The expression to entertain an idea/thought/etc. has perplexed me for a while now. Given the meaning of the verb entertain, I find it quite weird for it to be used in such a way. So, how did this come to be?

  • ..I don't think this is actually a "phrasal verb", more like a verb-noun collocation. Commented Jun 10, 2019 at 17:34
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    Etymonline has it the opposite , that the meaning as "consider" was a little before the usage as "amuse". Commented Jun 10, 2019 at 18:10
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    It seems understandable in a metaphorical sense. You entertain a guest rather than slamming the door in their face. Here, the idea is the same as the guest. In other words, the idea is welcomed and paid attention to. Commented Jun 10, 2019 at 18:34
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    'Entertain an idea' is certainly not a phrasal verb by any of the various definitions in use. It might qualify as an idiom now (a well-known usage, but involving a now unusual sense of a word). As @Cascabel says, it is a verbo-nominal idiom / fixed expression. But Etymon answers the question of etymology. Commented Jun 10, 2019 at 18:54
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    The research should accompany the question (Etymon being a standard reference), and the question switched to 'How did the modern usage of 'entertain' arise?' (assuming Etymon doesn't answer this). Commented Jun 10, 2019 at 19:01

1 Answer 1


In earlier senses, the word entertain can refer to supporting or maintaining something (Oxford English Dictionary, "entertain, v.," I), to holding things together (II), or to receiving or admitting something (III). Many kinds of things can be received or admitted: hosts entertain guests, for instance. Ideas and requests can also be entertained, as def. 9b (grouped under III) suggests:

b. To give consideration to (an idea, request, etc.); to think about, contemplate.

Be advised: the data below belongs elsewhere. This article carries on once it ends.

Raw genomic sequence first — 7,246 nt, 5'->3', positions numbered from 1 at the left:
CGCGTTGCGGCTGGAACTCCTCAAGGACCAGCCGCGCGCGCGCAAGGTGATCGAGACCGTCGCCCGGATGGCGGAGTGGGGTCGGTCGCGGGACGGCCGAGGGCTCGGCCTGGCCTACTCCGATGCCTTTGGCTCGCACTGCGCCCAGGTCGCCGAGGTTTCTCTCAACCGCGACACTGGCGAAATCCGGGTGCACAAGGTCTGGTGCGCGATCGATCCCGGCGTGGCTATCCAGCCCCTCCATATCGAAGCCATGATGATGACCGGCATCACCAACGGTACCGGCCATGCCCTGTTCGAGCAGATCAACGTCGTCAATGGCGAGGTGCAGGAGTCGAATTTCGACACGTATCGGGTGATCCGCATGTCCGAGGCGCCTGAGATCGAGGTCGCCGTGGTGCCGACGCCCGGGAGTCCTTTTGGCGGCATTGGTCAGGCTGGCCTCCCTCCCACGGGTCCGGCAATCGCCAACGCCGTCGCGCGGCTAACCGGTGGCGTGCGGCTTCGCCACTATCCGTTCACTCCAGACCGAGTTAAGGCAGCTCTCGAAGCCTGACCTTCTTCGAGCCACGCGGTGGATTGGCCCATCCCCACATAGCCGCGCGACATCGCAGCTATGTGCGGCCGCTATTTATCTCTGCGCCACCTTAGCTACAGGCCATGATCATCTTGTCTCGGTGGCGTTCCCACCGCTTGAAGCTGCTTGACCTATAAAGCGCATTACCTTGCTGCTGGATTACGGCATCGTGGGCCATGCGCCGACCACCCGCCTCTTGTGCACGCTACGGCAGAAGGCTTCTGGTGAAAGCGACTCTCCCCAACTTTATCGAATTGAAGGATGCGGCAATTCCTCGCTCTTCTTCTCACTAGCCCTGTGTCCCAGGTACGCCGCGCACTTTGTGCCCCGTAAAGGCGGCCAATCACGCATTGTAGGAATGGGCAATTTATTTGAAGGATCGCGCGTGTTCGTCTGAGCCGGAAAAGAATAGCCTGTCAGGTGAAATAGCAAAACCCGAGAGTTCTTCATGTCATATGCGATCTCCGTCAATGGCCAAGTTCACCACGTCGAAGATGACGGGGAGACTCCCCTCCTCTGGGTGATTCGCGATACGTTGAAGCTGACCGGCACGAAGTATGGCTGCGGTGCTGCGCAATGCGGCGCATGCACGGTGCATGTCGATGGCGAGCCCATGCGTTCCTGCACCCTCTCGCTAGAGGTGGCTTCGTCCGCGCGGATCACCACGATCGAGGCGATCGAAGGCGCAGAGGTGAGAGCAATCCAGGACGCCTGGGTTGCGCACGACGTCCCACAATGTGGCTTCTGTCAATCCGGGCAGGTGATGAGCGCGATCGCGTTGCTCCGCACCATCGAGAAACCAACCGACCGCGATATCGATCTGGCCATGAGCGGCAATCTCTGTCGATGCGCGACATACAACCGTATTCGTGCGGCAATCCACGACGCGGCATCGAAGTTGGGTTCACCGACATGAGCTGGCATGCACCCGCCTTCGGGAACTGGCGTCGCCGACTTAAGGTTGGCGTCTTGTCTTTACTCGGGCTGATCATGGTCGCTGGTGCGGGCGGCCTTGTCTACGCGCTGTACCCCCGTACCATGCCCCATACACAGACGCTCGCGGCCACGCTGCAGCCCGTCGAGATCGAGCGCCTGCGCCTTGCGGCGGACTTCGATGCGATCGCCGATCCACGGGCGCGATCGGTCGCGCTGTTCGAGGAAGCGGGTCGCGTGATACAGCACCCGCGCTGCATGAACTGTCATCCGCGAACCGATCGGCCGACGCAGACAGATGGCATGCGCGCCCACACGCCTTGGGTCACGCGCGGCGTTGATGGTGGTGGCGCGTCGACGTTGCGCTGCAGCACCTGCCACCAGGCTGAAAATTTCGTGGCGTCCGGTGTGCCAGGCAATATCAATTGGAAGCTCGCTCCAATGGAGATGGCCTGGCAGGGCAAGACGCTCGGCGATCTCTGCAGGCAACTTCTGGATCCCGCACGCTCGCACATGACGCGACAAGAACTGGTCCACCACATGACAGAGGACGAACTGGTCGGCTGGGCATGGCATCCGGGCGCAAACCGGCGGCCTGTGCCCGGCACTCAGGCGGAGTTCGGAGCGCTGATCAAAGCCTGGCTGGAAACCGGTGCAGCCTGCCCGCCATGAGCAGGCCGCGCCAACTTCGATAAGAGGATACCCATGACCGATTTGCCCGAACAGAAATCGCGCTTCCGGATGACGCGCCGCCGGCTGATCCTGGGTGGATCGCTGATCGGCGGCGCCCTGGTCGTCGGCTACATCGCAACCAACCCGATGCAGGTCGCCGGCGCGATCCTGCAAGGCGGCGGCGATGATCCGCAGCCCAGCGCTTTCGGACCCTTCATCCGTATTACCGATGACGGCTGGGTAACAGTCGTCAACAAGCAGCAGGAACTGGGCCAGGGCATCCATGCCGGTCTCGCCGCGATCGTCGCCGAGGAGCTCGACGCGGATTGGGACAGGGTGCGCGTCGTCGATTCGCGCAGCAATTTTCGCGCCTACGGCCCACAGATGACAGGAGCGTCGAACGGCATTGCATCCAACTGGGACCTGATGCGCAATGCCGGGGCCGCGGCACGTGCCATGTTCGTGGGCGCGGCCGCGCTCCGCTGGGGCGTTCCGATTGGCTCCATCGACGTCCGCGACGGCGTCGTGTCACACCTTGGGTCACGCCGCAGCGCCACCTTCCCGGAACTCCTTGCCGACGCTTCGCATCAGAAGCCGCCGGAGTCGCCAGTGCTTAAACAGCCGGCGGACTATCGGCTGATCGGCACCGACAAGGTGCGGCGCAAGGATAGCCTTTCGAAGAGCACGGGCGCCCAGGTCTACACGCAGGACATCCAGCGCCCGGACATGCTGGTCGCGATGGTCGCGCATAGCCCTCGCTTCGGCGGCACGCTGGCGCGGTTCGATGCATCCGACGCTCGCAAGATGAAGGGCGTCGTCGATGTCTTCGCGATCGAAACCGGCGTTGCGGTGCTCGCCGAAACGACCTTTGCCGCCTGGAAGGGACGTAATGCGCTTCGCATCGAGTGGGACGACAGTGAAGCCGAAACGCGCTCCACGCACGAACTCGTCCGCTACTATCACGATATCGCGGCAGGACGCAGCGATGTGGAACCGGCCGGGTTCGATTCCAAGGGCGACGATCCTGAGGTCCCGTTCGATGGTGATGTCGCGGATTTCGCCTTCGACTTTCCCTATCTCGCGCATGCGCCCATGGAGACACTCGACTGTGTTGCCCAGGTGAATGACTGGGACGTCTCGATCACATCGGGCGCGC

1583 B. Melbancke Philotimus (new ed.) 201 I straightlie inhibit you for your better thriuing, neuer once to enterteine one thoughte of Aurelia.

1605 Bp. J. Hall Medit. & Vowes II. §53 But I will suspect a nouell opinion of vntrueth; and not entertaine it, vnlesse [etc.].

1665 R. Boyle Occas. Refl. ii. xi. sig. P7v Who thinks it not time to entertain thoughts of Death.

Ideas, thoughts, and opinions could all be entertained, that is, considered or contemplated. For instance, in The Secretaries Studie (Thomas Gainsford, 1616; link to 1652 edition), where the speaker describes their own constancy against entertaining a thought of changing their mind:

for why should you giue me any cause of suspition, when a warrant is sealed of our happinesse; or assume to your selfe a counterfeit libertie of trying my patience, when you know i will pul out mine owne heart, before it shall entertain a thought of alteration

The way we most often use entertain now, meaning to engage or amuse (IV), is related to these other three meanings, but they all emerge as distinct meanings fairly early (in the sixteenth century). Taking its literal Middle French meaning entretenir (entre- ~ among, -tenir ~ hold), each modern meaning is only a couple of steps away from holding something. So it's likely that III and IV distinguish themselves at this early moment in time by the kind of object they take; entertaining someone came to refer to holding them in a state of amusement or engagement. Entertaining an abstraction came to refer to holding it in one's thought.

  • Good answer. This is unrelated to the subject matter, but I am curious: Where did the last refrence come from? I found the last part of it very interesting; "when you know i [sic] will pul out mine owne heart, before it shall entertain a thought of alteration".
    – A. Kvåle
    Commented Jun 10, 2019 at 20:09
  • It came from The Secretaries Studie, which I linked to. The context is one lover chastising another for not addressing her with a lavish enough title. All of this is in a book that offers models for composing in various genres like amorous letters and thank you letters. Commented Jun 10, 2019 at 20:31
  • Of course, I had a brain malfunction I guess, and thought it was referring to the lines of text above it. I am sure to check it out.
    – A. Kvåle
    Commented Jun 10, 2019 at 20:41

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